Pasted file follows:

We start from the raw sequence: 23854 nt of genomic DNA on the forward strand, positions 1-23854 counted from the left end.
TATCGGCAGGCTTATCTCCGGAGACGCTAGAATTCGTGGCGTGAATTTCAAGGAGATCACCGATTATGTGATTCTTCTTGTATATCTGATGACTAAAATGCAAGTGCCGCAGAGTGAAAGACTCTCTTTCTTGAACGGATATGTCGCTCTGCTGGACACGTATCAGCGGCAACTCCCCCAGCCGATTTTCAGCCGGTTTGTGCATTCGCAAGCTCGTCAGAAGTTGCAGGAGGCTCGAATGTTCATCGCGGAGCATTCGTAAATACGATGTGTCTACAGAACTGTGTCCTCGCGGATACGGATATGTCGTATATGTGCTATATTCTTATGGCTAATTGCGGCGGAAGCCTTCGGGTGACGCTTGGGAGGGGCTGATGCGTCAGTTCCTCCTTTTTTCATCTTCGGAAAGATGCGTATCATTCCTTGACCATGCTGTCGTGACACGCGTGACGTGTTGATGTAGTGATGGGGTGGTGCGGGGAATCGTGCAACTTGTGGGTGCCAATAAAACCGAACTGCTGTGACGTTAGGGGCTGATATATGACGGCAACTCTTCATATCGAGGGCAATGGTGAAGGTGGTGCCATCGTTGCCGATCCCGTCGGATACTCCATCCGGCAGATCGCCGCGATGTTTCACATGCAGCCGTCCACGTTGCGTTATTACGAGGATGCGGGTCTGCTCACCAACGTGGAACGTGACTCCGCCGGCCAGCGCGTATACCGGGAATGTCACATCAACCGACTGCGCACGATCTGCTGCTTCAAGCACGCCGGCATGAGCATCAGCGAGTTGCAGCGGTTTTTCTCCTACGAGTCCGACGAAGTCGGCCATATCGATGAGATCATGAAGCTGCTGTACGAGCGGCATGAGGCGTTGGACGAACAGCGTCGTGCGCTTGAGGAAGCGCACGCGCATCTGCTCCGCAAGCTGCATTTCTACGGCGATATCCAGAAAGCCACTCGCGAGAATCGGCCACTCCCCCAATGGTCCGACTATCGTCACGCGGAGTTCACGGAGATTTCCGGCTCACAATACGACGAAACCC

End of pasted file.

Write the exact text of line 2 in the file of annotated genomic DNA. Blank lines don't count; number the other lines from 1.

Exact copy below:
TATCGGCAGGCTTATCTCCGGAGACGCTAGAATTCGTGGCGTGAATTTCAAGGAGATCACCGATTATGTGATTCTTCTTGTATATCTGATGACTAAAATGCAAGTGCCGCAGAGTGAAAGACTCTCTTTCTTGAACGGATATGTCGCTCTGCTGGACACGTATCAGCGGCAACTCCCCCAGCCGATTTTCAGCCGGTTTGTGCATTCGCAAGCTCGTCAGAAGTTGCAGGAGGCTCGAATGTTCATCGCGGAGCATTCGTAAATACGATGTGTCTACAGAACTGTGTCCTCGCGGATACGGATATGTCGTATATGTGCTATATTCTTATGGCTAATTGCGGCGGAAGCCTTCGGGTGACGCTTGGGAGGGGCTGATGCGTCAGTTCCTCCTTTTTTCATCTTCGGAAAGATGCGTATCATTCCTTGACCATGCTGTCGTGACACGCGTGACGTGTTGATGTAGTGATGGGGTGGTGCGGGGAATCGTGCAACTTGTGGGTGCCAATAAAACCGAACTGCTGTGACGTTAGGGGCTGATATATGACGGCAACTCTTCATATCGAGGGCAATGGTGAAGGTGGTGCCATCGTTGCCGATCCCGTCGGATACTCCATCCGGCAGATCGCCGCGATGTTTCACATGCAGCCGTCCACGTTGCGTTATTACGAGGATGCGGGTCTGCTCACCAACGTGGAACGTGACTCCGCCGGCCAGCGCGTATACCGGGAATGTCACATCAACCGACTGCGCACGATCTGCTGCTTCAAGCACGCCGGCATGAGCATCAGCGAGTTGCAGCGGTTTTTCTCCTACGAGTCCGACGAAGTCGGCCATATCGATGAGATCATGAAGCTGCTGTACGAGCGGCATGAGGCGTTGGACGAACAGCGTCGTGCGCTTGAGGAAGCGCACGCGCATCTGCTCCGCAAGCTGCATTTCTACGGCGATATCCAGAAAGCCACTCGCGAGAATCGGCCACTCCCCCAATGGTCCGACTATCGTCACGCGGAGTTCACGGAGATTTCCGGCTCACAATACGACGAAACCC